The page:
#3: How up to date are they?
I admit – I’m still balancing out the scheduling and content on this blog! But really, how up to date is the content, information, and relevant details shared? I do not want to read about how to get tickets for an event and find out the information is five years ago – that the new procedures are quite different. For this criteria I try to read through a few posts and find fact(s) that I know for myself and compare to what is written.
#4: Do I enjoy what they write?
This really is the bottom line! I need to enjoy the tone, frequency, and overall content of the blog or social media account.
How do I use the information shared?
To each their own – but I use travel and Disney blog information a few ways:
Eliminate places/activities: Positive or negative review – often it will tell me enough about a place or activity to make a choice if it matches up with what will be good for us. Just because someone says it is “a must” doesn’t mean it is for me! I look for details to see what can be eliminated, or what would add something to my ‘must’ list for the family.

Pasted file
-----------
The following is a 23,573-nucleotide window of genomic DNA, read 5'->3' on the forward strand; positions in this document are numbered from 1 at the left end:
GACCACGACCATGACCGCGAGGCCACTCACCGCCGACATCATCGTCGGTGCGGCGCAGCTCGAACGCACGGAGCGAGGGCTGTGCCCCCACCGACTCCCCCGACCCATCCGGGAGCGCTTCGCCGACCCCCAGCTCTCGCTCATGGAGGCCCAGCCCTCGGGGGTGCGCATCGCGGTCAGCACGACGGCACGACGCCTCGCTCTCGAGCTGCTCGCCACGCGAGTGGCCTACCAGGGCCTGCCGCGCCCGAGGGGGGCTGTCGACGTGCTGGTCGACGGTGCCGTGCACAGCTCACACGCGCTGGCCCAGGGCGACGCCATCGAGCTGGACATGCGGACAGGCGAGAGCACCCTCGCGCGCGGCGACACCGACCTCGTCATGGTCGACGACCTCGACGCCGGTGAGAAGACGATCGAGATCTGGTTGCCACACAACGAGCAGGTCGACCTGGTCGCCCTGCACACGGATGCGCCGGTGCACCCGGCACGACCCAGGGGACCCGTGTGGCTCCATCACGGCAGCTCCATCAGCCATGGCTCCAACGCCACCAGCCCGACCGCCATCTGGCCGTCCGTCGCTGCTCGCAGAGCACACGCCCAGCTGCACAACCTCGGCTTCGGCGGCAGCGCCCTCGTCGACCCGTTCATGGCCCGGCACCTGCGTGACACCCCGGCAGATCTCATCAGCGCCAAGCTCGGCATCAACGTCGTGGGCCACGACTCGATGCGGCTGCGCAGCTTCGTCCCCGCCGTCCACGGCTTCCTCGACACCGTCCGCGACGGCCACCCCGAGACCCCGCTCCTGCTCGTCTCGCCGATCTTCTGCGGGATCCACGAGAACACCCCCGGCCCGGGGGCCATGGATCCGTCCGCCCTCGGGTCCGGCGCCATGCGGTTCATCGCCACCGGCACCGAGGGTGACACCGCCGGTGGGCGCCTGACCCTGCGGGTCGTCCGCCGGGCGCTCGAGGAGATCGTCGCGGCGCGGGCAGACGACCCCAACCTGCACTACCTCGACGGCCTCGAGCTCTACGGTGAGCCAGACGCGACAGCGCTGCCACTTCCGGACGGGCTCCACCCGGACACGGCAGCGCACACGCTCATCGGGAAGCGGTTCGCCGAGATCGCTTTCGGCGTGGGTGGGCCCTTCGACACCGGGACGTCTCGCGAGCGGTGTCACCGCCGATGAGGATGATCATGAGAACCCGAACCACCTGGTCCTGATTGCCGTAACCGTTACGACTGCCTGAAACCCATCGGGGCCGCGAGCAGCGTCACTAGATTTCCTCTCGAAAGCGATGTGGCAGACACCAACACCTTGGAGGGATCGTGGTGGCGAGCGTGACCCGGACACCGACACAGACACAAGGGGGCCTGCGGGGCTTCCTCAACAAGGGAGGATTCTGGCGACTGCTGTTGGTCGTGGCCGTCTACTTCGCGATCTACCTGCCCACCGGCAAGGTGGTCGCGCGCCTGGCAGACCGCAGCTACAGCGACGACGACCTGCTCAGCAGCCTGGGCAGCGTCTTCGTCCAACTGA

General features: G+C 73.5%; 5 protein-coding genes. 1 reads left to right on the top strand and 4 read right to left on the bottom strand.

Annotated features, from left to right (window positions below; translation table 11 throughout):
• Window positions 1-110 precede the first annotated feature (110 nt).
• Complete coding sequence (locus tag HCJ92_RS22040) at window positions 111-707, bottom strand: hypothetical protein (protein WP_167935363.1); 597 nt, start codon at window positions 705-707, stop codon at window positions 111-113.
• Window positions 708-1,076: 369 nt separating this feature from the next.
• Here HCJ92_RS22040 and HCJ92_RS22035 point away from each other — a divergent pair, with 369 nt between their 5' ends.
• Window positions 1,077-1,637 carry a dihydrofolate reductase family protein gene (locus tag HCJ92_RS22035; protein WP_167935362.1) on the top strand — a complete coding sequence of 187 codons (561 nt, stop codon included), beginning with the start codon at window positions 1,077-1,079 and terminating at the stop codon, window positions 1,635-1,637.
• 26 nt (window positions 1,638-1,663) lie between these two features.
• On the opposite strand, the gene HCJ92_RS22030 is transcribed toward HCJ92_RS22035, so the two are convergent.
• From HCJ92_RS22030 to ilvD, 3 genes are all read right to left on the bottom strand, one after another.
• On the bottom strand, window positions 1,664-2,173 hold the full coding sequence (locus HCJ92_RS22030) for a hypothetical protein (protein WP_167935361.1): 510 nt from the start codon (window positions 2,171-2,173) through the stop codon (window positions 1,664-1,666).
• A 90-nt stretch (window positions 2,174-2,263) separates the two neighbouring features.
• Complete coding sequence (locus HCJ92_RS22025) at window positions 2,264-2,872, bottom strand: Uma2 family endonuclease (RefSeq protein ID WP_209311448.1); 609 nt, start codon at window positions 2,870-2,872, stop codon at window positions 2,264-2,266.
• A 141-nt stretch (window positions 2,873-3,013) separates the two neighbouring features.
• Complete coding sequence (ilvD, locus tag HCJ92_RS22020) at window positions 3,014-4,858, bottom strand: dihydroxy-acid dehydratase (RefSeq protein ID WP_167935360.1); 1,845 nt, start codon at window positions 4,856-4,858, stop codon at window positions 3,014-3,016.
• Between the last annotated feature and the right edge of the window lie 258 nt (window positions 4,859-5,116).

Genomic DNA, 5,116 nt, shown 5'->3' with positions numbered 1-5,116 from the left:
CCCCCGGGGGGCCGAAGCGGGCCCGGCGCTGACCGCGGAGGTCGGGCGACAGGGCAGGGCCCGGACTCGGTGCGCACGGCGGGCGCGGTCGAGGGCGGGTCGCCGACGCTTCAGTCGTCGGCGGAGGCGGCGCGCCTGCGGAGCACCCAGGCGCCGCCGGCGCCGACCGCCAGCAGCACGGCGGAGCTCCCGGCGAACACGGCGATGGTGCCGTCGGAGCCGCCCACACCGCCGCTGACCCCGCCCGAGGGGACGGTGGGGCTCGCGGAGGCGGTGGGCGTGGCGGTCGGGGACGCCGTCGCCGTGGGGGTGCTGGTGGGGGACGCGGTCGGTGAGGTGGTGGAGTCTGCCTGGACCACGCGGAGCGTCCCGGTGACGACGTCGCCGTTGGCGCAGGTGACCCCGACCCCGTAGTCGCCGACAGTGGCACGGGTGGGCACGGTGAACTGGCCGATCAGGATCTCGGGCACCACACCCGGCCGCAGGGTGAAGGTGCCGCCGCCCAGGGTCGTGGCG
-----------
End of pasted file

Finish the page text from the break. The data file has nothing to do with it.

Tips and tricks: This is the big one. Everything from maximizing my time to packing tips to best times to book things… well I am all about the tips and tricks! I’ve learned so much from the fact that yes, you should log right on and book when your window opens (especially Disney!) to how to minimize waiting in lines – this is definitely what I get the most from reading up! In fact, I was warned about a “time share area” you pass through in the Puerto Vallarta airport and how it would seem official and as though you had to stop after customs, but don’t. These little tips that I learn add up to making a big difference in my vacation!